• U.S. Agriculture, 1960-96: A Multilateral Comparison of Total Factor Productivity

    TB-1895, May 21, 2001

    This study provides estimates of the growth and relative levels of agricultural productivity for the 48 contiguous States for the period 1960 to 1996. For the full 1960-96 period, every State exhibits a positive and generally substantial average annual rate of productivity growth. There is considerable variance, however. The wide disparity in growth rates resulted in substantial changes in the ranking order of States by productivity. For each year, we calculate the coefficient of variation of productivity levels. We use these coefficients to show that the range of levels of productivity has narrowed over time, although the pattern of convergence was far from uniform. The fact that in some States, productivity grew faster than others and yet the cross-section dispersion decreased, implies that the States whose productivity grew most rapidly were those with lower initial levels of productivity. This result is consistent with Gerschenkron's notion of the advantage of relative backwardness. The States that were particularly far behind the productivity leaders had the most to gain from the diffusion of technical knowledge and proceeded to grow most rapidly. We also observe a positive relation between capital accumulation and productivity growth, implying embodiment of technology in capital.

  • U.S. Hog Production From 1992 to 2009: Technology, Restructuring, and Productivity Growth

    ERR-158, October 23, 2013

    With most hogs now grown on very large operations and with productivity-enhancing technologies widespread, the slowdown in hog farm productivity growth after 2004 suggests that the era of dramatic productivity gains may be over.

  • Weather Effects on Expected Corn and Soybean Yields

    FDS-13G-01, July 26, 2013

    Weather during the growing season is critical for corn and soybean yields. Models for U.S. corn and soybean yields provide estimates of the effects of weather on yields for those crops.

  • Weights, Measures, and Conversion Factors for Agricultural Commodities and Their Products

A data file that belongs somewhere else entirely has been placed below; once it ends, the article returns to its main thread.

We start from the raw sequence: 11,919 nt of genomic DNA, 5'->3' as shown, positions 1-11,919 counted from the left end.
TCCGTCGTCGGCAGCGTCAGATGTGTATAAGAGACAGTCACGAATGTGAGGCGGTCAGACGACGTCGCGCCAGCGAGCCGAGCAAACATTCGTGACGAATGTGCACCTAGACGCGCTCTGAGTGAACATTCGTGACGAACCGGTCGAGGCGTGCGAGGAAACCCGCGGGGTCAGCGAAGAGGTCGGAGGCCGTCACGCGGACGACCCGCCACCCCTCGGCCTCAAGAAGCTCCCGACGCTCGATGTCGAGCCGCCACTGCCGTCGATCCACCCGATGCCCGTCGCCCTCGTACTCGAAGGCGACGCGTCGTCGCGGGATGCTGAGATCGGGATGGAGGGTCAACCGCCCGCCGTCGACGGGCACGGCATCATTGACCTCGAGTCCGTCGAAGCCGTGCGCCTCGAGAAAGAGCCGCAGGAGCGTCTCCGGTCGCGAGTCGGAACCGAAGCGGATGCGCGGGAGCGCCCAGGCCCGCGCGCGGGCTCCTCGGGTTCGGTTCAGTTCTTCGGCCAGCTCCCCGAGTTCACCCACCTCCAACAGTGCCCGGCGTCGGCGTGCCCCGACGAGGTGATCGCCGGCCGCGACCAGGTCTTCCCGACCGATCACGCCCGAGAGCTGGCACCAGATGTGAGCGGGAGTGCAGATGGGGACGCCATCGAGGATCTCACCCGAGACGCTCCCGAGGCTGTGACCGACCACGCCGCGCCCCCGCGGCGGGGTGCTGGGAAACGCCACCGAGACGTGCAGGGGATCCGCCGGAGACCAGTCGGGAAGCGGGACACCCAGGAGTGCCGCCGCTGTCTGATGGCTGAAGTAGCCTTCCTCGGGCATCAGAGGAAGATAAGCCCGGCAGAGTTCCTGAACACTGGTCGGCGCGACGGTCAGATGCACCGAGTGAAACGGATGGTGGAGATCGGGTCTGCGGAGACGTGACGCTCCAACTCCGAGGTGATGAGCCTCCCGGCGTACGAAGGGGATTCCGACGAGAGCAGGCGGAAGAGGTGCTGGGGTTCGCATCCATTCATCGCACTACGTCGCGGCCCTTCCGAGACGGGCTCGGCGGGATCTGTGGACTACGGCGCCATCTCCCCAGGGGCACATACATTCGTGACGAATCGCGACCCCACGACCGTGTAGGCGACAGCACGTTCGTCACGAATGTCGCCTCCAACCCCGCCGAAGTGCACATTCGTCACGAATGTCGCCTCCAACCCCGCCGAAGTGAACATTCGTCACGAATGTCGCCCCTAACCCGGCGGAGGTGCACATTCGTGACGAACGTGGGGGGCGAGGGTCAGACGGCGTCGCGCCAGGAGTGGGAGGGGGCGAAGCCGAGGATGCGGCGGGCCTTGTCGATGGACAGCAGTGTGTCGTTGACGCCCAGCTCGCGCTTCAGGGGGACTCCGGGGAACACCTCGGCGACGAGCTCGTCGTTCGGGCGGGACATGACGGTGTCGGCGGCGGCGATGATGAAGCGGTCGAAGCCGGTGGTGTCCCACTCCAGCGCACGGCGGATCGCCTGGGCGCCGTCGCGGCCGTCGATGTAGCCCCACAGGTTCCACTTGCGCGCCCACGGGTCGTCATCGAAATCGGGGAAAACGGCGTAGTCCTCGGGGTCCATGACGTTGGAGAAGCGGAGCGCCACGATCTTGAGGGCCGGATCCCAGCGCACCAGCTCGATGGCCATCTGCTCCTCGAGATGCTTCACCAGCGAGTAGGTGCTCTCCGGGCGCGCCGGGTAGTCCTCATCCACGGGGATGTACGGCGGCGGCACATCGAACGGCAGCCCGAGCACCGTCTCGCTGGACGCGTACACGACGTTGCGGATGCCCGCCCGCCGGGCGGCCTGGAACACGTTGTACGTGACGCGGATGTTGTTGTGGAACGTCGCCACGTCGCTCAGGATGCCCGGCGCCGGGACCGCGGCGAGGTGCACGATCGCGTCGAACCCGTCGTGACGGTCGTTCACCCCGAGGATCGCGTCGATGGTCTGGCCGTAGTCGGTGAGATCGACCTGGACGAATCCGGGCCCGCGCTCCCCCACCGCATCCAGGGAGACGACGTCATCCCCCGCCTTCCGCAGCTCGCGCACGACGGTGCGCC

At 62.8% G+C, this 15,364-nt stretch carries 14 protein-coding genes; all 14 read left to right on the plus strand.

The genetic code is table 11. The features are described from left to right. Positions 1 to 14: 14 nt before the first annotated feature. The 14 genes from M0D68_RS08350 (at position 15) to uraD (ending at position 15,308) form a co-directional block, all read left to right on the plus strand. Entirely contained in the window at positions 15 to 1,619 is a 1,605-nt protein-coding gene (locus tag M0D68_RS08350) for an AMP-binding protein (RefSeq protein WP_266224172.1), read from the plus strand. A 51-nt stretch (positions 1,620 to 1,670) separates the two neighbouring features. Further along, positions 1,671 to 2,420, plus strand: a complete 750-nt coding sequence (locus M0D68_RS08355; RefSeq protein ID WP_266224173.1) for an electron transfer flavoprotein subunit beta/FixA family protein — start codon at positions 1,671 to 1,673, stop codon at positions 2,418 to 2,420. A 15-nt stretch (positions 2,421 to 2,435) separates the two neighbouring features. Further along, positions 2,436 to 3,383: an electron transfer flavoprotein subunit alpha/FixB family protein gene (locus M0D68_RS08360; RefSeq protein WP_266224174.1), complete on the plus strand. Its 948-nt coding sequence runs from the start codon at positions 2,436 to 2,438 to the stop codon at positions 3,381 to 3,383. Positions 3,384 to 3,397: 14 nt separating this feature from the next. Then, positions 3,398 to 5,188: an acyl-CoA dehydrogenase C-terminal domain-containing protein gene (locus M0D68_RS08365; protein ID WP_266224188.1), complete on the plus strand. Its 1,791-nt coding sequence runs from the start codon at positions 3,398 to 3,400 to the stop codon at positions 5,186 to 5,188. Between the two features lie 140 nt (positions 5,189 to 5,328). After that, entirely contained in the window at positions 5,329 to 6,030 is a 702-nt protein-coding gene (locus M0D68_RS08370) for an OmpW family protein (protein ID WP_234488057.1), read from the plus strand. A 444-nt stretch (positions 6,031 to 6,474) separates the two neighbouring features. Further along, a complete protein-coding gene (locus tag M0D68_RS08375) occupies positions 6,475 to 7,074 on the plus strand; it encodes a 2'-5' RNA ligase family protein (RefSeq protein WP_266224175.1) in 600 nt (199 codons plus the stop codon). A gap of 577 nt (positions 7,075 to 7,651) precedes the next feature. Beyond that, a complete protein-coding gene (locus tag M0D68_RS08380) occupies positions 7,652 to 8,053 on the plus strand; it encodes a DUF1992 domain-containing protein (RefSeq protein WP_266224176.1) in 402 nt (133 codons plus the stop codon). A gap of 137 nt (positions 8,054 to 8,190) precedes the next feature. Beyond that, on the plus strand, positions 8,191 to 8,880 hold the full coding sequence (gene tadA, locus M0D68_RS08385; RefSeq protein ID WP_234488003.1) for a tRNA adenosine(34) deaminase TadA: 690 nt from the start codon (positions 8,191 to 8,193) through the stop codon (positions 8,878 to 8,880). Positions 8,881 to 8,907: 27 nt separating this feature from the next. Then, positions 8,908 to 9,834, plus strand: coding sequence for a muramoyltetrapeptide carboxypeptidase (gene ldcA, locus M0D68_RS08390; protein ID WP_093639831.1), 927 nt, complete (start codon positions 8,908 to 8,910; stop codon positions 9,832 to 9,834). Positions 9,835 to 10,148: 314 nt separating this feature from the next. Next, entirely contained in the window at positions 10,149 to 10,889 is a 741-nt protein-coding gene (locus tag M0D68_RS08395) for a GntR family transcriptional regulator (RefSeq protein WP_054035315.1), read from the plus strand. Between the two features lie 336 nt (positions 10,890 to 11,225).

AH-697, June 01, 1992

    This handbook is a compilation of weights, measures, and conversion factors used for agricultural commodities and their products. Several of the conversion factors and values shown in this handbook can be applied to many commodities. Some factors and values relate to specific commodities or products. This handbook supersedes Statistical Bulletin No. 616, Conversion Factors and Weights and Measures for Agricultural Commodities and Their Products (1979). When feasible, general purpose tables were updated to reflect changes in agricultural production and marketing. Considerable emphasis was given to metric measures.

  • With Adequate Productivity Growth, Global Agriculture Is Resilient to Future Population and Economic Growth

    Amber Waves, December 01, 2014

    If agricultural productivity growth slows in future years, how will global agricultural output, consumption, land use, and prices adjust? To address this question, ERS researchers recently used the agency’s global agricultural and energy economic model—the Future Agricultural Resources Model (FARM)—to simulate agricultural markets in 2050 under a range of different scenarios.

  • Working the Land With 10 Acres: Small Acreage Farming in the United States

    EIB-123, April 29, 2014

    Small acreage does not necessarily translate into low farm sales. About 17 percent (50,000) of farms with 10 or fewer acres had gross sales of at least $10,000 in 2007, and approximately 6,000 had sales of more than $250,000 that year.